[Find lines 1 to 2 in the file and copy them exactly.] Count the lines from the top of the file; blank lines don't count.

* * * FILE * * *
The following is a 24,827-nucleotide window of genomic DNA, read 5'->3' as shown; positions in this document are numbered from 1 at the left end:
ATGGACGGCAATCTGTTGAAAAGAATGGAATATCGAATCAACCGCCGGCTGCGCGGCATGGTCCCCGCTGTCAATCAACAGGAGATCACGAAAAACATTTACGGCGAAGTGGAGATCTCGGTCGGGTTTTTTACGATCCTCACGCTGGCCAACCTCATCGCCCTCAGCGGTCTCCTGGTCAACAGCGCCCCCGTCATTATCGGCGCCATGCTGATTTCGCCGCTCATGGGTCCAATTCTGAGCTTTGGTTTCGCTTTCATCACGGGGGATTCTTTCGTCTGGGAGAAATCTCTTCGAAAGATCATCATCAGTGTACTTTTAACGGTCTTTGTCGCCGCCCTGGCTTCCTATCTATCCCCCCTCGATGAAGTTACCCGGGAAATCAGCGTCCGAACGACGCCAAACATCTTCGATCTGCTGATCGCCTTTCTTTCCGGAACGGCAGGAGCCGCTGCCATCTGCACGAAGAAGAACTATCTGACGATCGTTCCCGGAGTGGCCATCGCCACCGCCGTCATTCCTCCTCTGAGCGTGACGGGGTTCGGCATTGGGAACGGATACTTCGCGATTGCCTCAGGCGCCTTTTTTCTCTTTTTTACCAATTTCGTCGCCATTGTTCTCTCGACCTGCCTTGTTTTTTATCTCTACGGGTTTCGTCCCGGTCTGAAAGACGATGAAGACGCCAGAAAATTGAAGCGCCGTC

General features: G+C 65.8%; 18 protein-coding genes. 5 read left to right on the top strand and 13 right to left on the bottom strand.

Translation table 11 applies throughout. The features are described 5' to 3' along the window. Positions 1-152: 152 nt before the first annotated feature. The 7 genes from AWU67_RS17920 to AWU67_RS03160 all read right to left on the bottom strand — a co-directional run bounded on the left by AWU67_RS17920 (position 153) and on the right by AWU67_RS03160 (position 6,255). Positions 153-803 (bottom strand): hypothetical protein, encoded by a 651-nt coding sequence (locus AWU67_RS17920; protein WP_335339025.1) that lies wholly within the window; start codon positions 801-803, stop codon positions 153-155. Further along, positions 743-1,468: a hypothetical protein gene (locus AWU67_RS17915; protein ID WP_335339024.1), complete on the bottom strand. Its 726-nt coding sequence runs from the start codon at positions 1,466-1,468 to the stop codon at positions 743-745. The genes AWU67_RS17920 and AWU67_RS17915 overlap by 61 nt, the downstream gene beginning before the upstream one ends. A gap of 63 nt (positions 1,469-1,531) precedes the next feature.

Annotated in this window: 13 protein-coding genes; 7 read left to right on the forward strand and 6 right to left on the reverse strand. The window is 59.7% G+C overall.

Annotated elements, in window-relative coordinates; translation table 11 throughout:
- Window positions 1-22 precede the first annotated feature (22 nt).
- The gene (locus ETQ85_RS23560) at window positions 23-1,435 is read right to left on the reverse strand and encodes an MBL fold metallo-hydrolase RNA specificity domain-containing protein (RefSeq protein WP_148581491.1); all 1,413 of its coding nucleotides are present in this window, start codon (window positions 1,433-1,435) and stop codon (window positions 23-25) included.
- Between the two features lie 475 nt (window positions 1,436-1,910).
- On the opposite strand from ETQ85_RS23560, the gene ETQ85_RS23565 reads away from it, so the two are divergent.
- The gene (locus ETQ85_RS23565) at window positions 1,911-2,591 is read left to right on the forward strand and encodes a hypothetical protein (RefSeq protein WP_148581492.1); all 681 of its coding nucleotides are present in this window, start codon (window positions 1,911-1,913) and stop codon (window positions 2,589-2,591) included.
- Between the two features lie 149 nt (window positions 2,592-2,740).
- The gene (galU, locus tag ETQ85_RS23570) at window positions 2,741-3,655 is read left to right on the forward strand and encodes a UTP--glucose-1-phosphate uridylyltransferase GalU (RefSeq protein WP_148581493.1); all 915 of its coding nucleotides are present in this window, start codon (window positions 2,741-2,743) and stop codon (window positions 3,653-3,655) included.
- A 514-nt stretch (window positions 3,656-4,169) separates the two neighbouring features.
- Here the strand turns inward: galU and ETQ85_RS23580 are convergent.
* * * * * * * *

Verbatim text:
The following is a 24,827-nucleotide window of genomic DNA, read 5'->3' as shown; positions in this document are numbered from 1 at the left end:
ATGGACGGCAATCTGTTGAAAAGAATGGAATATCGAATCAACCGCCGGCTGCGCGGCATGGTCCCCGCTGTCAATCAACAGGAGATCACGAAAAACATTTACGGCGAAGTGGAGATCTCGGTCGGGTTTTTTACGATCCTCACGCTGGCCAACCTCATCGCCCTCAGCGGTCTCCTGGTCAACAGCGCCCCCGTCATTATCGGCGCCATGCTGATTTCGCCGCTCATGGGTCCAATTCTGAGCTTTGGTTTCGCTTTCATCACGGGGGATTCTTTCGTCTGGGAGAAATCTCTTCGAAAGATCATCATCAGTGTACTTTTAACGGTCTTTGTCGCCGCCCTGGCTTCCTATCTATCCCCCCTCGATGAAGTTACCCGGGAAATCAGCGTCCGAACGACGCCAAACATCTTCGATCTGCTGATCGCCTTTCTTTCCGGAACGGCAGGAGCCGCTGCCATCTGCACGAAGAAGAACTATCTGACGATCGTTCCCGGAGTGGCCATCGCCACCGCCGTCATTCCTCCTCTGAGCGTGACGGGGTTCGGCATTGGGAACGGATACTTCGCGATTGCCTCAGGCGCCTTTTTTCTCTTTTTTACCAATTTCGTCGCCATTGTTCTCTCGACCTGCCTTGTTTTTTATCTCTACGGGTTTCGTCCCGGTCTGAAAGACGATGAAGACGCCAGAAAATTGAAGCGCCGTC